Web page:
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NeilT

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Re: Lessons from COVID-19
« Reply #53 on: March 28, 2020, 03:24:20 AM »
Terry,

My son was authorised by the police, the UK government and the Argentinian government to travel.

On his jet leg it took more than 12 hours to get the paperwork done and he was travelling under an existing "allowable" travel mechanism where Argentina allows citizens of another country to travel to an airport which can repatriate them and the person travelling has a booked repatriation flight.

No quarantine was broken, he travelled under the rules and restrictions of the quarantine in place.

The night before he was driven by an American citizen, to the city I flew him out of, through 9 police checkpoints and one Army checkpoint.  All checkpoints accepted the repatriation clause and the Embassy documentation.

I am ex military. That means I'm biological warfare trained. Unlike civilians who work outside the sphere of infectious diseases.

No laws, rules or quarantine was broken.  My son is not asymptomatic but living in a hostel with 6 other people, many of whom had washed up in a backwater in Argentina, was going to guarantee that he got it eventually.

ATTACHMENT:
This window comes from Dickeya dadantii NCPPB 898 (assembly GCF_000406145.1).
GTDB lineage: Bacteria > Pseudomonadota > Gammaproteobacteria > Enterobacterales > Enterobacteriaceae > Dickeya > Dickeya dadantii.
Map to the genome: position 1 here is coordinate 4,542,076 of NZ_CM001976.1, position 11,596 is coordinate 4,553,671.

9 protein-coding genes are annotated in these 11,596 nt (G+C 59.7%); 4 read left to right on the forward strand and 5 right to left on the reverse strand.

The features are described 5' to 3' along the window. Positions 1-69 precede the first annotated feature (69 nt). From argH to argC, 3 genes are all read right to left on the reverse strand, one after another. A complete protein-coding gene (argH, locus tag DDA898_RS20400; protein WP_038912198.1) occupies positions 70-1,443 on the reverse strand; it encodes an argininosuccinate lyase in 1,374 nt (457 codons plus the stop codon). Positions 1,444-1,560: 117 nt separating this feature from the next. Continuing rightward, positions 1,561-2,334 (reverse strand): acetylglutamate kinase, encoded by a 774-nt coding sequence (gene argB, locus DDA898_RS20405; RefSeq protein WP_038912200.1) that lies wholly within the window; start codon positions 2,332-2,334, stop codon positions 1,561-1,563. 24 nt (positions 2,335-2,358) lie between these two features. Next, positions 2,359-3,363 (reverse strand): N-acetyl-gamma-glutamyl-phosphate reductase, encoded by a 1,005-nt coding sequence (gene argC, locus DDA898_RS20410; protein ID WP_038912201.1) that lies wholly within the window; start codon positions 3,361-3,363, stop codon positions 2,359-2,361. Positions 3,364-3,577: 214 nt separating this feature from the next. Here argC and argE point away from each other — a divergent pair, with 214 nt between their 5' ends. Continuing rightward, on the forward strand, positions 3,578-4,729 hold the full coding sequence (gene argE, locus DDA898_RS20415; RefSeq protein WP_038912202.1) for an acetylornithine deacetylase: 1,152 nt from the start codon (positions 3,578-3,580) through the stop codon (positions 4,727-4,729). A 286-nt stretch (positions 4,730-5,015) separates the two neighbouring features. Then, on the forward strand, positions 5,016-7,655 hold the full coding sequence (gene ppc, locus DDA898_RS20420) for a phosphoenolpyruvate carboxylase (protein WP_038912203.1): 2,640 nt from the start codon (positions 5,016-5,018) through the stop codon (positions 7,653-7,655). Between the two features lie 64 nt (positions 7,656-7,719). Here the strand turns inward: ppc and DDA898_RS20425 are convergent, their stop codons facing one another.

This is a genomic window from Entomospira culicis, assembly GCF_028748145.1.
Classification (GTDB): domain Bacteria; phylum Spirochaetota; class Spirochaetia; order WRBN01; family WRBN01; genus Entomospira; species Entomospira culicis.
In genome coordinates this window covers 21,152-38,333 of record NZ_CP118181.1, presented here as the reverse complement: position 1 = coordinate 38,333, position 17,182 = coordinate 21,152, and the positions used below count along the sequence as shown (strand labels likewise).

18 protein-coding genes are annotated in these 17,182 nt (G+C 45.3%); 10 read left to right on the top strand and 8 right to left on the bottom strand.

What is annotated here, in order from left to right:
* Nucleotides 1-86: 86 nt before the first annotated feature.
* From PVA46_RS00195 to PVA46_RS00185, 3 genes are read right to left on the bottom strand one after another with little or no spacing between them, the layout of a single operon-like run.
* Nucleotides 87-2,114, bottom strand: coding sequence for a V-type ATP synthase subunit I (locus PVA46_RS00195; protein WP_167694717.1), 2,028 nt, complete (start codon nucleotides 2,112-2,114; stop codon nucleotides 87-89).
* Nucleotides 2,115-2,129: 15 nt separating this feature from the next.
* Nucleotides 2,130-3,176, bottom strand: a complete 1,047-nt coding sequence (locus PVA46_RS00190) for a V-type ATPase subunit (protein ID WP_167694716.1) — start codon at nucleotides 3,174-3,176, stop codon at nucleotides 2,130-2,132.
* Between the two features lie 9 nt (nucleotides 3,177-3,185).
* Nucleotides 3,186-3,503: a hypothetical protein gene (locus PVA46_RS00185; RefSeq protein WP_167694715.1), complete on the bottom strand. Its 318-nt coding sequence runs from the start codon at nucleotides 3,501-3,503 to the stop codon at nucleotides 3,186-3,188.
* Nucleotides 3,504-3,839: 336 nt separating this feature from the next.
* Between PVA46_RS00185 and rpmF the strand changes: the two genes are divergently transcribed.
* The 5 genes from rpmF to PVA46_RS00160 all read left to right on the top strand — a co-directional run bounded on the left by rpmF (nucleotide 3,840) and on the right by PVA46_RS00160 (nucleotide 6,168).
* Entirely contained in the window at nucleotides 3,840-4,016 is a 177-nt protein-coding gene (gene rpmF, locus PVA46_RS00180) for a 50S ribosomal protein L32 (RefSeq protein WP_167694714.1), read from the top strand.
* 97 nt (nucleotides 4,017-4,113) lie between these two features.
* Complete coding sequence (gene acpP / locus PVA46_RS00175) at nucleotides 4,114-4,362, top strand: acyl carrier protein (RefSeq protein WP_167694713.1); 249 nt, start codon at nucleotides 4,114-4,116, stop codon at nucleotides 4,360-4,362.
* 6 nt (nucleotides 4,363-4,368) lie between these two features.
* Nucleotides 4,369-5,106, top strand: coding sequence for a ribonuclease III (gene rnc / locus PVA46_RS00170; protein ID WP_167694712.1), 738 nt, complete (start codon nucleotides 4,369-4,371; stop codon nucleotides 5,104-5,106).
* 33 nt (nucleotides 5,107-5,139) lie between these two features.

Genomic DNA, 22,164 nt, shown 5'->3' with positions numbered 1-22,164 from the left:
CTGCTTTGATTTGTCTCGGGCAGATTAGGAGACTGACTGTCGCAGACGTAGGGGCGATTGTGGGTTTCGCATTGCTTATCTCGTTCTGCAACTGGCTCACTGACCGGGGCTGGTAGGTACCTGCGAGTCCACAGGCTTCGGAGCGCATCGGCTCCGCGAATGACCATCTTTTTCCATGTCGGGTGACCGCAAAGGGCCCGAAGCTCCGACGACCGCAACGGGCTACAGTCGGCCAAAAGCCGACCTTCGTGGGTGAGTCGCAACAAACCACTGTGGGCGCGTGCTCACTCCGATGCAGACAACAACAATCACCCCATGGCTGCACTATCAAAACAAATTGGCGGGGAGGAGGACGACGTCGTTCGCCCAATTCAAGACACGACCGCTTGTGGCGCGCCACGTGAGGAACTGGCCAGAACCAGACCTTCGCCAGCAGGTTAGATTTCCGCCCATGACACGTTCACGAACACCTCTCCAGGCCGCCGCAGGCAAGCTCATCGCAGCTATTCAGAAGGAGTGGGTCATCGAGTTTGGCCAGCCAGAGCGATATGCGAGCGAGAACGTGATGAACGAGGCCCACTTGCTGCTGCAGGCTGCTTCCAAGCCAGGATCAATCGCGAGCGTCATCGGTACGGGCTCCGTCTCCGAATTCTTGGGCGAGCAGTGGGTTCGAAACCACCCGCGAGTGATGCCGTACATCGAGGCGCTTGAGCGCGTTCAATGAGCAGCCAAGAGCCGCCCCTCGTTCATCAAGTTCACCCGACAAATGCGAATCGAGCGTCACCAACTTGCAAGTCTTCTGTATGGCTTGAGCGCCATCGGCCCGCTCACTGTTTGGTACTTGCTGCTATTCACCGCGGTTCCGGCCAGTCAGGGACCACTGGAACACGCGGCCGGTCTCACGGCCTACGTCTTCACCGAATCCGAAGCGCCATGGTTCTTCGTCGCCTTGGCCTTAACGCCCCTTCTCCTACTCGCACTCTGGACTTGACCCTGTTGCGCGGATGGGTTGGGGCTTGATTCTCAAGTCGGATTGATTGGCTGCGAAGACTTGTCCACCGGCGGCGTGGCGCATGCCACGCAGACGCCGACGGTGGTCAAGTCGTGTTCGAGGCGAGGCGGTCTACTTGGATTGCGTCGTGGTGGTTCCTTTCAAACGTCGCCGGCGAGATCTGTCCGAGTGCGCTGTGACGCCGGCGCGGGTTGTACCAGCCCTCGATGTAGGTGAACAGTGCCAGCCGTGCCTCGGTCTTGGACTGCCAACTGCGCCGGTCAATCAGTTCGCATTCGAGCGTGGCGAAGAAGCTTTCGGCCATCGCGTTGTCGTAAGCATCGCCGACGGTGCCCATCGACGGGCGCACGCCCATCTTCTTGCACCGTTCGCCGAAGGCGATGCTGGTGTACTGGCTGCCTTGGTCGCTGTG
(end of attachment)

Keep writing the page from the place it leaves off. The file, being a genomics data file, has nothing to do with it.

He has a fair chance of picking it up on the flight back home but it is a risk we must take.

Don't try and scare me here, or paint me as a monster.  If I thought I was moving my son, infected, I would not have done it.  Whatever the cost to me.  But not moving him to a safe place, uninfected, was not an option.

I have no qualms whatsoever, in repeating any of that on the Internet.  If it saves someone's life, then fine.
Being right too soon is socially unacceptable.

Robert A. Heinlein

NeilT

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Re: Lessons from COVID-19
« Reply #54 on: March 28, 2020, 03:26:16 AM »
But as NeilT says, this sign will be used as an argument to double down on the system. And given the many NeilTs in the world, it will probably receive wide support. I mean, just look at that insanely corrupt stimulus package that was pushed down everybody's throat in the world's largest banana republic. One could describe it as 'ironic', if it wasn't so criminally murderous.